Often credited as one of the main architects who defined the mid-century architectural designs of Los Angeles, California; architect Welton David Becket began his career in Seattle.
In fact, Becket was born in Seattle on August 8, 1902 and attended local schools, graduating from Queen Anne High School in 1922. He was most likely drawn to architecture through his family; both his dad and brother were builders. Beckett received his formal education from the University of Washington, where he graduated with a Bachelor of Architecture degree in 1927. After studying at the Ecole des Beaux-Arts in Fontainebleau for four months and traveling Europe with fellow classmate Paul Thiry for two months, Becket moved to California. By chance he ran into former UW classmate, Walter Wurdeman in 1930. Dissatisfied with their current jobs, the two decided to return to Seattle and form a partnership. That year Becket passed the State Architects exam (License No. L117) by reciprocity.
Together, the two immediately began receiving commissions in and around Seattle. Business went well and by the summer of 1932 the firm moved into the Meany Hotel Building. Designs ranged in an eclectic array of styles, from the Art Deco Edmond Meany Hotel Garage (1931); to a Cape Code style house for Fred Harley (1930) in the Laurelhurst neighborhood; to a Tudor Revival style dwelling for H.O. Compton (1931) in Cedar Park neighborhood.
Other known projects include the Cove Mid-City Market (1931) at the base of Magnolia; Eatonville High School and auditorium addition (1931); Delta Sigma Phi Fraternity (1931); a remodel of Sayles Candy Shop (1930) on University Way; a house in Meadowdale (1930); the American Wholesale Grocery Building (1933); and a Hotel (1930) at the SE corner of 8th Ave & Virginia in Seattle.
For reasons unknown, reportedly Beckett and Wurdeman moved to Los Angeles in 1933, forming a partnership with established Los Angeles architect Charles Plummer. The trio gained considerable local publicity with their award winning design for the Pan Pacific Auditorium in 1935, which facilitated their entry into Hollywood film circles. The following years saw a series of residential commissions for movie starts such as James Cagney, Ceasar Romero and Robert Montgomery most executed in traditional Period Revival styles.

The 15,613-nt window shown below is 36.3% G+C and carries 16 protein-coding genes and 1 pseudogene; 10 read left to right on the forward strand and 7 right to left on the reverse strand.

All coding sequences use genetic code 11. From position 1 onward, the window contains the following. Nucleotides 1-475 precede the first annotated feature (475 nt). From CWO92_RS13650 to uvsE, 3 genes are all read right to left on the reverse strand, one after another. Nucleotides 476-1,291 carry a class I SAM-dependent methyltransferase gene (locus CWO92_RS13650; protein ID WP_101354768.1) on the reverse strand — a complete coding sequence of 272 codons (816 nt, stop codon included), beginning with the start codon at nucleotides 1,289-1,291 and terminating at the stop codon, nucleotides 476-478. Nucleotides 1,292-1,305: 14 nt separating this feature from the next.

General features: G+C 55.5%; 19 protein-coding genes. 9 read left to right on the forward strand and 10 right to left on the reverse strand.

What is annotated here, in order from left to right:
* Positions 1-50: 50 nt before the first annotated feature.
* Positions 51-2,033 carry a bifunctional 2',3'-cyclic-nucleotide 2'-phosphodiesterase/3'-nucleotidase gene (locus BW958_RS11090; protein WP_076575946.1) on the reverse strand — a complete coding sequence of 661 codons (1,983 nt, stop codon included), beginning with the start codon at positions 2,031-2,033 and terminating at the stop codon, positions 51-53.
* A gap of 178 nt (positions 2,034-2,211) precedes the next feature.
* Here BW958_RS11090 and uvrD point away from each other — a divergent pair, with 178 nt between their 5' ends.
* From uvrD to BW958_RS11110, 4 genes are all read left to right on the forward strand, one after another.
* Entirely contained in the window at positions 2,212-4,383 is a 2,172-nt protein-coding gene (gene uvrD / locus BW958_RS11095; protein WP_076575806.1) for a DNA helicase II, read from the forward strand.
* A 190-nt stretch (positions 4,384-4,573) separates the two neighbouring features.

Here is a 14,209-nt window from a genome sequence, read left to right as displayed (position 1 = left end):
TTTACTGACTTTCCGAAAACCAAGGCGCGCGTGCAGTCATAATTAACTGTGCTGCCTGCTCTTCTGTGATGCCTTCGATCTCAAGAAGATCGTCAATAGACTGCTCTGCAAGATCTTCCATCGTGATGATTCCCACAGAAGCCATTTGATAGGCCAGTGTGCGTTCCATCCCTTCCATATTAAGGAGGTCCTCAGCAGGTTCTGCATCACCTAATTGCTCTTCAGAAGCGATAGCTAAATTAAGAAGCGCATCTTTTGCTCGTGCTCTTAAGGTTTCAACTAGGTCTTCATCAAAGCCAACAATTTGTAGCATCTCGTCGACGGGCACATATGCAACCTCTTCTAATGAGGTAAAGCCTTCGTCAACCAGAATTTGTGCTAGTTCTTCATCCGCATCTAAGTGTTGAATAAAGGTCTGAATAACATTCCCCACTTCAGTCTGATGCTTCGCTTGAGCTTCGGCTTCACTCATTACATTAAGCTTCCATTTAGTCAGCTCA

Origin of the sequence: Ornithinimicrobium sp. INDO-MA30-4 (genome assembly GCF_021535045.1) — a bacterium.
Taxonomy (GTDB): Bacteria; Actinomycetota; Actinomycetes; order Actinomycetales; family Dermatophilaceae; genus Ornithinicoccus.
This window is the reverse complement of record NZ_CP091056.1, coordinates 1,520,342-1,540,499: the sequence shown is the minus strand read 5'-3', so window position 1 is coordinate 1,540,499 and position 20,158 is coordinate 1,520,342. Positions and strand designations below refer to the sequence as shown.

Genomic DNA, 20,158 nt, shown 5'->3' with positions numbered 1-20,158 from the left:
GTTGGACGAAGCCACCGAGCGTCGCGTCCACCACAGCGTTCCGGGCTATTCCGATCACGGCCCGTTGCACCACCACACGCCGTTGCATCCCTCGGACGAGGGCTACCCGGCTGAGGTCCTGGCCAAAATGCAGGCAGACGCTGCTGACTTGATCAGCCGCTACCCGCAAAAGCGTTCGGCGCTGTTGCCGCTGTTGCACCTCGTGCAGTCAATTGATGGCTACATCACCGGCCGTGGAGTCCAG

Incorporated as Wurdeman & Beckett in 1939 after Plummer’s death, the firm prospered and expanded during the WWII era. Completing public housing and defense projects, the firm positioned themselves for the post WWII building boom, focusing on larger projects. Their best known designs include Bullock’s Department Store (1944) in Pasadena; and buildings for General Petroleum (1946); and Prudential Insurance (1947).
After Wurdeman's untimely death in 1949, Becket renamed the firm Welton Becket & Associates. It grew to be one of the largest architectural firms in the United States with headquarters in Los Angeles and offices in San Francisco, New York, Houston, and Chicago. While working with Wurdeman, Becket developed the concept of "total design," whereby their firm would be responsible for master planning, engineering, interiors, furniture, fixtures, landscaping, signage, and even (in the case of restaurants) menus, silverware, matchbooks, and napkins.
Becket also designed several buildings in the Seattle area during the 1960s. Projects include the I. Magnin Store with NBBJ in downtown Seattle and the prototype for Tradewell Market chain. The first structure, Tradewell Market in Burien, recieved a National AIA Award of Merit for its innovative design.
Becket passed away in Los Angeles on January 16, 1969 but is buried in Seattle at Evergreen Washelli Memorial Park. Upon his death leadership of the firm was assumed by his son, MacDonald. In 1987 the firm was acquired by Ellerbe Associates and was renamed Ellerbe Beckett Inc.
By Michael Houser, State Architectural Historian - March 2012